Candidates: Are you interviewing and need support?
Most corporations are committed to making their recruiting and hiring processes as fair and objective as possible — because it’s the right thing to do and because they want their hiring decisions to be legal, explainable, and defensible.
The good news is that if your organization is using HireVue Game-Based Assessments and/or video-based Assessments, the experience of taking the assessments is both enjoyable for candidates and maximizes the legal defensibility of hiring decisions for organizations. Three must-have criteria make an assessment ready to stand up to legal scrutiny:
Hiring people based on “gut feeling,” because they’re a good “culture fit” (meaning you’d want to play golf with them), or simply because they talk a good game are practices that allow bias to flourish and waste company resources. A bad hire can cost a company 30% of that employee’s salary, and replacement costs can run up to 200%.
Enter the research-backed pre-hire assessment. High-quality assessments, like HireVue Assessments, are designed by specialized industrial-organizational (IO) psychologists.
At HireVue, IO psychologists perform a detailed job analysis and identify the competencies required to be successful in the job. Then, the team designs the interview or assessment questions that will best let candidates demonstrate those competencies. In this phase, the HireVue team identifies job performance measures that are critical to success in the role, such as sales quota attainment, customer satisfaction scores, call handle time or annual performance review.
Those measures put an end to relying on trick questions or canned responses that simply demonstrate one-time performance in an interview. Instead, the measures identified by HireVue are evidence-based traits and behaviors that are linked to the competencies needed to be successful in the target job, such as problem-solving skills and conscientiousness.
HireVue Assessments are trained not to notice anything except the competencies and skills related to the job at hand. They never analyze a person’s appearance, clothing, or anything else that’s not related to job success.
Building on the job-related competency-based framework, game- and video-based assessments have to be both reliable and valid in terms of their ratings or predictions.
Reliability and validity are measurable objectives that can be demonstrated to outside auditors if your company’s assessments ever come into question.
At HireVue, ongoing tests for validity are performed over time using an initial baseline competency (such as sales quota achieved) and then updating the metric at regular intervals to see whether the prediction of the likelihood of success was achieved (was sales quota achieved consistently, quarter after quarter?).
Adverse impact is the negative effect a biased selection procedure can have on a protected class or group. It occurs when a group is discriminated against during the hiring process on the basis of the scoring results of that selection tool, which leads to a disproportionately negative hiring or promotion decision.
Generally, in the US, adverse impact is measured to protect classes based on race, sex, age (40 and over), religion, disability status, and veteran status. Many methods exist to measure adverse impact of the selection tool and that are generally accepted by the Equal Employment Opportunity Commission’s Uniform Guidelines. The first test is called the “4/5ths Rule” or “Red Flag Rule,” which is then followed by more rigorous statistical tests of group differences — all of which HireVue follows in the development, testing and ongoing monitoring of its AI-driven assessments.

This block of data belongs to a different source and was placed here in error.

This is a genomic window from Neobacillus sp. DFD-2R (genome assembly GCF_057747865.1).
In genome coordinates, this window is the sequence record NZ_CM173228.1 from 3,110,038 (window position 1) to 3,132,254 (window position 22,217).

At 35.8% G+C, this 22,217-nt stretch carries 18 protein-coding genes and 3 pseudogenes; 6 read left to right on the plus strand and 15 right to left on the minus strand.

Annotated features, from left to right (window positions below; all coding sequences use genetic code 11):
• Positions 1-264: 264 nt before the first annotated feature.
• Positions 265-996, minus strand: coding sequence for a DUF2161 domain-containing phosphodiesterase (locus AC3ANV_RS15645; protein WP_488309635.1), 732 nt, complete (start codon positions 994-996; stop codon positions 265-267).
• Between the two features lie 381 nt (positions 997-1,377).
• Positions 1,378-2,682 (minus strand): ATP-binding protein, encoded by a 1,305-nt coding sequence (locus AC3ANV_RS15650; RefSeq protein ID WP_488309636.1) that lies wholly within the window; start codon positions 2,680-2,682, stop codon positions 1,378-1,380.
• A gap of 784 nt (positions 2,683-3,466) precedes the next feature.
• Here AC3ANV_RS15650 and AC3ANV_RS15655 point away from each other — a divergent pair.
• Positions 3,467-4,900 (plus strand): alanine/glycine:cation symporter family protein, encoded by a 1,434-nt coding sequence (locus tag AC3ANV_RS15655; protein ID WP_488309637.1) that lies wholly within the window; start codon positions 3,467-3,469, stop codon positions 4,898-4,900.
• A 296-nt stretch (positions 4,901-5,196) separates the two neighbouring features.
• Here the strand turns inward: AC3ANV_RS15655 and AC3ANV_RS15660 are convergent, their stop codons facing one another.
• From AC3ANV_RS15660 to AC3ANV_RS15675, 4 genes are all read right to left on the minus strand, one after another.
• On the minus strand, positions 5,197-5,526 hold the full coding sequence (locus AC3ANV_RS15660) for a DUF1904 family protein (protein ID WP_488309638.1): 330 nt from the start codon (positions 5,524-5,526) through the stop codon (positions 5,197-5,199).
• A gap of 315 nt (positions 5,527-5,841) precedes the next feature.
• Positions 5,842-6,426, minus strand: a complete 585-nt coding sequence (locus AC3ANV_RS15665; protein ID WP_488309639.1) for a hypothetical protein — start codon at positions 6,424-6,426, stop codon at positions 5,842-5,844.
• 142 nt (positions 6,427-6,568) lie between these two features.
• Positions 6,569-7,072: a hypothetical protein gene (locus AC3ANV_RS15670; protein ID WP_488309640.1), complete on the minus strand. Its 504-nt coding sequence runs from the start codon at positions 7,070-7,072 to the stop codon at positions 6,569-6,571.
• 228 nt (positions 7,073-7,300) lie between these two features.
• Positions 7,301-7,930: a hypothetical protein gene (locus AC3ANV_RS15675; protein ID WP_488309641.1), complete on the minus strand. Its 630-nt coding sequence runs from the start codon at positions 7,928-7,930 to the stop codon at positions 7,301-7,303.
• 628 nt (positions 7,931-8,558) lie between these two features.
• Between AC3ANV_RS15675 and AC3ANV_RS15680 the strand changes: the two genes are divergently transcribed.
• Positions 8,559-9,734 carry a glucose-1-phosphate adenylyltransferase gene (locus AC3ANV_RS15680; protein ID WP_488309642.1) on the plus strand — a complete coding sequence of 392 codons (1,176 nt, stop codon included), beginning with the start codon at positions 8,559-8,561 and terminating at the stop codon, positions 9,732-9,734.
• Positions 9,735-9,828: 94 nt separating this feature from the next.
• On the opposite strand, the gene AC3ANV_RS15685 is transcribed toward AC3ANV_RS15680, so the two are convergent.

In 2013, as HireVue was just starting to develop video-based assessments that use AI to analyze responses to questions, the HireVue team pioneered a way to not only conduct adverse-impact (bias) testing on assessments, but to actually mitigate any bias in the models.
This mitigation minimizes the levels of adverse impact typically found with assessments without negatively impacting the predictions of the models. The EEOC’s Uniform Guidelines are considered by IO psychologists to be the “gold standard” for fairness in pre-hire assessments and HireVue uses it for all assessment models. Standardized testing provides a level of transparency into hiring decisions that’s simply not available when pre-hire assessments aren’t used.
Corporations rely heavily on validated pre-hire assessments to add more objectivity and valid science to their hiring decisions and to ensure that those processes and decisions follow the legal guidelines for selection procedures.
HireVue’s rigorous adverse-impact testing follows all of the scientific standards to ensure the design of high-quality assessments. Companies that use assessments that are tested and validated in this way have a very strong basis for defending their selection processes in a legal setting.
Dr. Nathan Mondragon is chief IO psychologist at HireVue where he builds, researches, and maintains the AI-driven HireVue Assessment product. Nathan has more than 20 years of experience in the human capital management (HCM) space and is a recognized expert at blending IO psychology tools and technology to deliver seamless integrated recruitment, hiring, and development solutions. In 1996, Nathan helped lead the creation and delivery of the first-ever online selection assessment. In 2004, he built, from the ground up, the first integrated assessment solution within an enterprisewide applicant tracking system (ATS) (Taleo). And in 2015, as part of HireVue, he delivered the first-ever AI-driven pre-hire assessment solution. Nathan received his Ph.D. in industrial- organizational psychology from Colorado State University. Find him on LinkedIn.